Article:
What it's like to parent a child with incredible behavior struggles

Our little man has some behavior struggles that are not typical for kids his age. It's hard to imagine someone as cute as him could be so difficult to handle...but believe me, he is. (If you don't believe me, you can watch him for a week.) He has made INCREDIBLE strides since he entered foster care and since he moved in with us. But of course, there is still work to be done. It will be years of hard work, I imagine. Generally, his behavior at home has been manageable. His main struggle now is at school.

At dismissal, the kids come outside with the teacher to wait for their parents. Often the kids will see their parents from afar, and will point to them letting the teacher know, and in return, she'll let them run off to their parents. I have never had this pleasure. Jonathan will point and yell "Mommy! There's my mom!" She will nod her head in acknowledgement while placing her hand gently on his shoulder to keep him from running.  Every day when I go to pick him up, I am filled with anxiety about the report his teacher will give me. 

Some days we get phone calls to let us know he is struggling...like today. We got three. At the third call today, I packed up my things and headed straight over to school before their dismissal. When I got there, he and a teacher were processing through a conflict that had happened right before I arrived. I took Jonathan into an empty classroom so we could process the day's events. Before we left he apologized to one classmate, two classroom teachers, and two before/after school program staff. Our rule at home is if we get a call from his teachers, he will have a consequence at home. Here's where we've had to get creative. When you parent a child with behavior struggles, you tend to exhaust your options quickly. J responds well to positive attention, so we've done sticker charts. We've tried bribery. We've tried time outs, calm downs, running him around the yard when he's angry, stomping on the driveway to let out frustration, wrapping him in a blanket like a burrito, holding his tongue when he argues, apology notes, no TV, no choices, extra chores, taking away all of his toys, sending him to be early....seriously. When possible we try to come up with logical, natural consequences. So tonight he had to carry around a hula-hoop all night to remind him of his space barriers since he invaded many peoples' space today at school. He also engaged in a good deal of "potty talk" at school with the other boys (I know poop and farting and boogers are generally not appropriate, but every little boy likes to gross people out with this stuff! Nonetheless...if school doesn't want it, we have to help him learn...), so he got to "clean" all three toilets in our home. (Before someone freaks out and turns me in for child abuse, we gave him NO cleaning supplies...he had a wet rag he used to wipe down the outsides and used the toilet brush to brush the insides.) Cleaning the toilets was completely ineffective. We reminded him as he worked why he was doing this, and he kept saying gleefully, "I'm a worker! I'm working on these toilets." Now the hula-hoop...that seemed to work. Each time he got out of his hoop, he had to go to a "calm down" (our version of time out). On the third calm down, he walked to his room lugging his hula-hoop bleary eyed crying, "I don't want the hula-hoop anymore!" And while it did break my heart, a part of me felt victorious that we finally found a consequence that seemed to affect him. We explained to him again why he had the hula-hoop, and he continued to sulk.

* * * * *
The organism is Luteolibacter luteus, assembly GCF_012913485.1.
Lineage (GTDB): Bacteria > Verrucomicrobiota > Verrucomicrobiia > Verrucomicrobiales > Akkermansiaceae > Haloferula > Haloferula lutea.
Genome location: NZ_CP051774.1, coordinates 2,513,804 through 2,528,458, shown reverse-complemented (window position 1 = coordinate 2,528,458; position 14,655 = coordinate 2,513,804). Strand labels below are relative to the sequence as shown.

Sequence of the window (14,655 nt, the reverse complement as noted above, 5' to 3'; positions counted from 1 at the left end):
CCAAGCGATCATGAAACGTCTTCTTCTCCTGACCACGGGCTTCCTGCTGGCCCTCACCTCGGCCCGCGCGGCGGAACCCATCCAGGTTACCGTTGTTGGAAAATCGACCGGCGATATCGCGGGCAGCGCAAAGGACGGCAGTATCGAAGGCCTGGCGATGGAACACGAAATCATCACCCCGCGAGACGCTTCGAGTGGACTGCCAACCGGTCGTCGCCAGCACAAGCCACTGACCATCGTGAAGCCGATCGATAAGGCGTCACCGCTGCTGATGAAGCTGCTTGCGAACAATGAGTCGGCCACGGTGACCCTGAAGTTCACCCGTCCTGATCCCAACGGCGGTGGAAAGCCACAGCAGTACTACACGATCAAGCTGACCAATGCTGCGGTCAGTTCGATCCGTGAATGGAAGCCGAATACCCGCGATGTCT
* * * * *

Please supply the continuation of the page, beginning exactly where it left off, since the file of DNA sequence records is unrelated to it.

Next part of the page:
Whew. Parenting is exhausting, but parenting a child with behavior problems is numbing. I think it's even more difficult given all day I ward off behavior issues at school before coming home to deal with more behavior issues. Each night I pray the next day will be better. Each morning, J and I pray that the day God gave us would be an opportunity for us to make good choices and bring glory to Him. I hope that someday soon...very soon...he is old enough to really understand this and will know how to think through his actions and make good choices. I hope God will continue to give us wisdom to parent J effectively, and I hope all of my hair doesn't turn gray before I'm 30...